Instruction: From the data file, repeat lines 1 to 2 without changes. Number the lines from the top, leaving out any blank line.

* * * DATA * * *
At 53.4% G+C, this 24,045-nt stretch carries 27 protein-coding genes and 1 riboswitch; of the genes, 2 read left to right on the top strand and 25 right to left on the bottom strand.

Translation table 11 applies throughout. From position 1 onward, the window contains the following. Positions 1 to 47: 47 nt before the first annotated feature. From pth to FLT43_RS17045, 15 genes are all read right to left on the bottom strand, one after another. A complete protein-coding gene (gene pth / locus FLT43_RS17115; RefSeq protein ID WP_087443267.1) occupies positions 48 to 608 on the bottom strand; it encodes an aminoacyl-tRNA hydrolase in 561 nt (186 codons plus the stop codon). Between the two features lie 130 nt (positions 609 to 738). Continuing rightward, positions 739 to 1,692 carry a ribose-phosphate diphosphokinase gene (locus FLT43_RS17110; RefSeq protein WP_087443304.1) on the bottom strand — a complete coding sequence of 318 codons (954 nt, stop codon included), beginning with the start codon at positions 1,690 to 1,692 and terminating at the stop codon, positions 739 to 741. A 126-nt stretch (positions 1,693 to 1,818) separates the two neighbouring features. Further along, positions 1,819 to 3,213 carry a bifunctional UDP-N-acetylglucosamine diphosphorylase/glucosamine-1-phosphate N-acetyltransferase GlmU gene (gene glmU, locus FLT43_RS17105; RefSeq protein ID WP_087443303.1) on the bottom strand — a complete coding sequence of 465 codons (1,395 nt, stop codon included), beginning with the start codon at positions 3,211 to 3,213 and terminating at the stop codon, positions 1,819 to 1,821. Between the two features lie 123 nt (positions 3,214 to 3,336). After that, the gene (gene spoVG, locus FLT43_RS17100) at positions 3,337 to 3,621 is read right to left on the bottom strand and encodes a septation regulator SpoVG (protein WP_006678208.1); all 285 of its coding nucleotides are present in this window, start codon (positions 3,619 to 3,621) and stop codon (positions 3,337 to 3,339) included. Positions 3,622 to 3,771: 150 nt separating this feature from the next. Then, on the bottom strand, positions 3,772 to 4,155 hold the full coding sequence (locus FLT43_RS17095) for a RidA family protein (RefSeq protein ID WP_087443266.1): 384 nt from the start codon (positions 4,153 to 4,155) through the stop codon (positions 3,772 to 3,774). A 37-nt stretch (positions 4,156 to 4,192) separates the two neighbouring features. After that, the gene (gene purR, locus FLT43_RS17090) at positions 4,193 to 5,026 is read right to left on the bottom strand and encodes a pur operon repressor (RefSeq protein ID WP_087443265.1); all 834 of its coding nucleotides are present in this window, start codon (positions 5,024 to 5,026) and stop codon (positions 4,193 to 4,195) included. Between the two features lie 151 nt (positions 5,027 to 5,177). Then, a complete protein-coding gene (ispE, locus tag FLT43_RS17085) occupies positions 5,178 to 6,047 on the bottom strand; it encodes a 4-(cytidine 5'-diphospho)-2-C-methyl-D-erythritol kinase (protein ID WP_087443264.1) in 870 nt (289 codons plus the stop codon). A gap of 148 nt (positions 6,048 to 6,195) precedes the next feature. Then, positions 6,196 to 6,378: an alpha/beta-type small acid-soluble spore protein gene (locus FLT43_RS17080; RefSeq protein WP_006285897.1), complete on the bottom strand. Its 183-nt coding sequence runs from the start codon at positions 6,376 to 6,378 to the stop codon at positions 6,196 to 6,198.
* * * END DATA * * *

At 53.4% G+C, this 24,045-nt stretch carries 27 protein-coding genes and 1 riboswitch; of the genes, 2 read left to right on the top strand and 25 right to left on the bottom strand.

Translation table 11 applies throughout. From position 1 onward, the window contains the following. Positions 1 to 47: 47 nt before the first annotated feature. From pth to FLT43_RS17045, 15 genes are all read right to left on the bottom strand, one after another. A complete protein-coding gene (gene pth / locus FLT43_RS17115; RefSeq protein ID WP_087443267.1) occupies positions 48 to 608 on the bottom strand; it encodes an aminoacyl-tRNA hydrolase in 561 nt (186 codons plus the stop codon). Between the two features lie 130 nt (positions 609 to 738). Continuing rightward, positions 739 to 1,692 carry a ribose-phosphate diphosphokinase gene (locus FLT43_RS17110; RefSeq protein WP_087443304.1) on the bottom strand — a complete coding sequence of 318 codons (954 nt, stop codon included), beginning with the start codon at positions 1,690 to 1,692 and terminating at the stop codon, positions 739 to 741. A 126-nt stretch (positions 1,693 to 1,818) separates the two neighbouring features. Further along, positions 1,819 to 3,213 carry a bifunctional UDP-N-acetylglucosamine diphosphorylase/glucosamine-1-phosphate N-acetyltransferase GlmU gene (gene glmU, locus FLT43_RS17105; RefSeq protein ID WP_087443303.1) on the bottom strand — a complete coding sequence of 465 codons (1,395 nt, stop codon included), beginning with the start codon at positions 3,211 to 3,213 and terminating at the stop codon, positions 1,819 to 1,821. Between the two features lie 123 nt (positions 3,214 to 3,336). After that, the gene (gene spoVG, locus FLT43_RS17100) at positions 3,337 to 3,621 is read right to left on the bottom strand and encodes a septation regulator SpoVG (protein WP_006678208.1); all 285 of its coding nucleotides are present in this window, start codon (positions 3,619 to 3,621) and stop codon (positions 3,337 to 3,339) included. Positions 3,622 to 3,771: 150 nt separating this feature from the next. Then, on the bottom strand, positions 3,772 to 4,155 hold the full coding sequence (locus FLT43_RS17095) for a RidA family protein (RefSeq protein ID WP_087443266.1): 384 nt from the start codon (positions 4,153 to 4,155) through the stop codon (positions 3,772 to 3,774). A 37-nt stretch (positions 4,156 to 4,192) separates the two neighbouring features. After that, the gene (gene purR, locus FLT43_RS17090) at positions 4,193 to 5,026 is read right to left on the bottom strand and encodes a pur operon repressor (RefSeq protein ID WP_087443265.1); all 834 of its coding nucleotides are present in this window, start codon (positions 5,024 to 5,026) and stop codon (positions 4,193 to 4,195) included. Between the two features lie 151 nt (positions 5,027 to 5,177). Then, a complete protein-coding gene (ispE, locus tag FLT43_RS17085) occupies positions 5,178 to 6,047 on the bottom strand; it encodes a 4-(cytidine 5'-diphospho)-2-C-methyl-D-erythritol kinase (protein ID WP_087443264.1) in 870 nt (289 codons plus the stop codon). A gap of 148 nt (positions 6,048 to 6,195) precedes the next feature. Then, positions 6,196 to 6,378: an alpha/beta-type small acid-soluble spore protein gene (locus FLT43_RS17080; RefSeq protein WP_006285897.1), complete on the bottom strand. Its 183-nt coding sequence runs from the start codon at positions 6,376 to 6,378 to the stop codon at positions 6,196 to 6,198.